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The Smoky Hill and Republican union. (Junction City, Kan.) 1861-1864, March 12, 1864, Image 1

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THE SMOKY HILL AND REPUBLICAN UNION.
,
"WE JOIN OURSELVES TO NO PART THAT DOES NOT CARRY THE FLAG, AND KEEP STEP TO THE MUSIO OF THE UNION."
Volume IU.
JTJNCTION CITY, TCA1STS.AS, SATUBDAY, VtAHCH 12, 1864.
Number 17.
rcmanED evert satcrdat morxixo at
JUNCTION, DAVIS Co., KANSAS
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ODE FOR THE TIMES.
The following beautiful and patriotic lines
vre written by Hon. Daniel S. Dickinson,
6f New York, in answer to a question, by a
lady, " whether he was for peace :"
Aia I for Peace ? Yes.
For the peace which rings out from the cannon's
throat.
And the suasion of shot and shell.
Till rebellion's spirit is trampled down
To the depth3 of its kindred hell.
For the peace which shall follow the squadron's
tramp,
Where the brazen trumpets bray,
And, drunk with the fury of storm and strife.
The blood-red chargers neigh.
For the peace which shall wash out the leprous
fitiin
Cf our slavery, foul and grim,
A cid'shall sunder the fetters which creak and
clank
, Onthc downtrodden dark man's limb.
I wiil surse him as traitor and false of heart,
Who would shrink from the conflict now,
And will stamp it with blistering burning brand
On his hideous, Cain-like brow.
Out! out of the way! with your spurious peace,
Which would make us rebellion's slaves :
We will rescue our land from the traitorous grasp,
Or covei it over with graves.
Out! out of the way! with your knavish themes.
You trembling and trading pack!
Crouyh ruray intiie dark, like a sneaking hound
That its master has beaten back.
You would barter the fruit ofour father's blood.
And ell cut the stripes and stars.
To purchase a plsca with rebellion's votes,
Or escape from rebellion's scars,
y U:e widow's wnil, by the mother's tears,
By the orphans who cry for bread.
By our sons who foil, we will never yield
.ill rebellion's soul is dead !
Ti
. Journal of Commerce.
HAN AND TRUE.
From the X. Y
A GOOD
The following rcraarks were made by a
Bca-co:nm:ssioned ofliccr of the New
York artillery (we have the number, but
prefer net to give it) in a hotel iu this city
recently. The ofliccr is at homo on a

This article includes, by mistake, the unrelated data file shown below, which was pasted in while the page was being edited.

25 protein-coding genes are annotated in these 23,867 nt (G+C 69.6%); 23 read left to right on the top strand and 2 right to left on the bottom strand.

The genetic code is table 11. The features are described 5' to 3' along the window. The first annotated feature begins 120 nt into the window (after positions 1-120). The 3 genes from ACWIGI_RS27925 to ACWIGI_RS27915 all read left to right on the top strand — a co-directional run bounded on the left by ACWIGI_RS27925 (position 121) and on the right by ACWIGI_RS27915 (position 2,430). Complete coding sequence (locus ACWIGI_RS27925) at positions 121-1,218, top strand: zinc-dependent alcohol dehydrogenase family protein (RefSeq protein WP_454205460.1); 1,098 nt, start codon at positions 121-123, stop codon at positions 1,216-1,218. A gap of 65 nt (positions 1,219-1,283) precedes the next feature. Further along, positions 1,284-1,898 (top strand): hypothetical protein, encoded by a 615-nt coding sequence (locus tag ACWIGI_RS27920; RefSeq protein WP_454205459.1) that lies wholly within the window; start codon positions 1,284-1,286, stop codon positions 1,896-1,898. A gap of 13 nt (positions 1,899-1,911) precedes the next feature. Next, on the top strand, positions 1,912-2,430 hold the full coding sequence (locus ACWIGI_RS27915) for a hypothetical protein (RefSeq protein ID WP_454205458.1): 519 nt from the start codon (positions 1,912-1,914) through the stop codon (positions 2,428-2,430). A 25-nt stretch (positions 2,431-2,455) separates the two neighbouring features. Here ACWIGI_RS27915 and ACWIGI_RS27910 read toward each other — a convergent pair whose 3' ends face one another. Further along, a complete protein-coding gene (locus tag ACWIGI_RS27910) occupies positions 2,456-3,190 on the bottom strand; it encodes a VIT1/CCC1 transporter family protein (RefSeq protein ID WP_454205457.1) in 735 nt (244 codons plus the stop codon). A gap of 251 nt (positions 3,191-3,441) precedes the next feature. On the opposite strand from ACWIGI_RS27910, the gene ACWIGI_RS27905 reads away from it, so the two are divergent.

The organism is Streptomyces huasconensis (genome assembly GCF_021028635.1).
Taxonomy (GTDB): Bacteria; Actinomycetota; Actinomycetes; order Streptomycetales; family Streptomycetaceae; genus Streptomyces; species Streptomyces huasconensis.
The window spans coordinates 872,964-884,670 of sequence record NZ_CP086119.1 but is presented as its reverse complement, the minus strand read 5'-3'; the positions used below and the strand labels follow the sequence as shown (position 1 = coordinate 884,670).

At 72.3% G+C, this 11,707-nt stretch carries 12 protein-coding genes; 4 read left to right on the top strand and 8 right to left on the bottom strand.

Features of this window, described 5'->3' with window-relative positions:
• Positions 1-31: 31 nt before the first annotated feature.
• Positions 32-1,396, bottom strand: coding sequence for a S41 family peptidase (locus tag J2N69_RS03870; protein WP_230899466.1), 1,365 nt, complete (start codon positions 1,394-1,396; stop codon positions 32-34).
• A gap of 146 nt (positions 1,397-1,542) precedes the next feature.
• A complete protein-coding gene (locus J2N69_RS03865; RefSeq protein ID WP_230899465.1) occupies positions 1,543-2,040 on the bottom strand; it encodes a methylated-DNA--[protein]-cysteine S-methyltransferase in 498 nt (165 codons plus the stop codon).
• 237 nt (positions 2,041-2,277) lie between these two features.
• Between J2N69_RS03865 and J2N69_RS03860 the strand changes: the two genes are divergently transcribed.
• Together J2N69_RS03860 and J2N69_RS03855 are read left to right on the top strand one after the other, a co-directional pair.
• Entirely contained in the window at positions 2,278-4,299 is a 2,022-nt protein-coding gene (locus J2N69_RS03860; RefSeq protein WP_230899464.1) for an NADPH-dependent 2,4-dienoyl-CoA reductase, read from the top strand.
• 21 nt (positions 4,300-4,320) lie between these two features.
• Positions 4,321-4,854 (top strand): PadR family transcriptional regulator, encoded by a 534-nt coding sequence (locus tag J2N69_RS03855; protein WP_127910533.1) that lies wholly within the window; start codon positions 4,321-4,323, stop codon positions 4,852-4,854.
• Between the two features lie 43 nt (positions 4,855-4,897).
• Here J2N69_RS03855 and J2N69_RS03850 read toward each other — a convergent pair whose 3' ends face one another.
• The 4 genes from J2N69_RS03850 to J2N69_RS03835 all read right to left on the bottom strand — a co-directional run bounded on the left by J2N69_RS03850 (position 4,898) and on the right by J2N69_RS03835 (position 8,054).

twenty day's Icsve, given hini ou account
of Lis rcmarlrable goud conduct and brav
ery. Though he describes himself as a
Icnfcr,' no one will deny that he is a true
man and patriotic soldier. The conversa
Ijioc was started by the entrance into the
room of a French, poodle. The soldier
said:
" There's a French poodle, I know it is.
I used to be in the fancy dog business my
self before I went to soldiering. Did I
find soldiering pay. better ? Yes, I did. I
always spend all I can get. I caa't help it,
you see I am a loafer, lam. I get my lit
tlejsevcnteen dollars per month for the lit
tle .place I have in the battery, and I spend
it all, and I fight for my country. Herein
New York I use to get more money, bnt I
Spent it all, and it didn't do me any more
good than what I get now. And then I
know I am doing my country's work. You
see there are soldiers, and there are 'sogers'.
u am a soiaicr, cicar tnrougn.
" We have lost two batteries since this
war began, and I've been all through the
lighting trom the first. We came out of
ono fight with seven men, and oat of an
other with five. It seems strange to me
that while I saw men laid out all around
me who had wives and mothers and babies,
I shouldn't be hit. I am a loafer ; I hav'nt
got a mother, or a wife, or a sister or a
brother. But they spared me, and killed
hundreds of men who had lots of folks to
mourn for them. I wish, sometimes, that
I could have been laid out in the place of
any of those poor fellows. Nobody would
cry for me, but there would be some honor
fn dying for my country. I am going back
in a few days, and if I should get an arm
ora!eg:shot off, I should have to come
back to New York and beg for my living.
I hope if they hit me they will kill me X
am ready to die any day for my country."
Those were the actual expressions of a
btave.andhoneat soldier, and we quote
them as showing a heart of gold, the like of
which are more plenty in oar army than
many people suppose.
J In the gay circle of the Eabourg
St. Honore, Paris, they were complimenting
he, beautiful duchess de oa the ap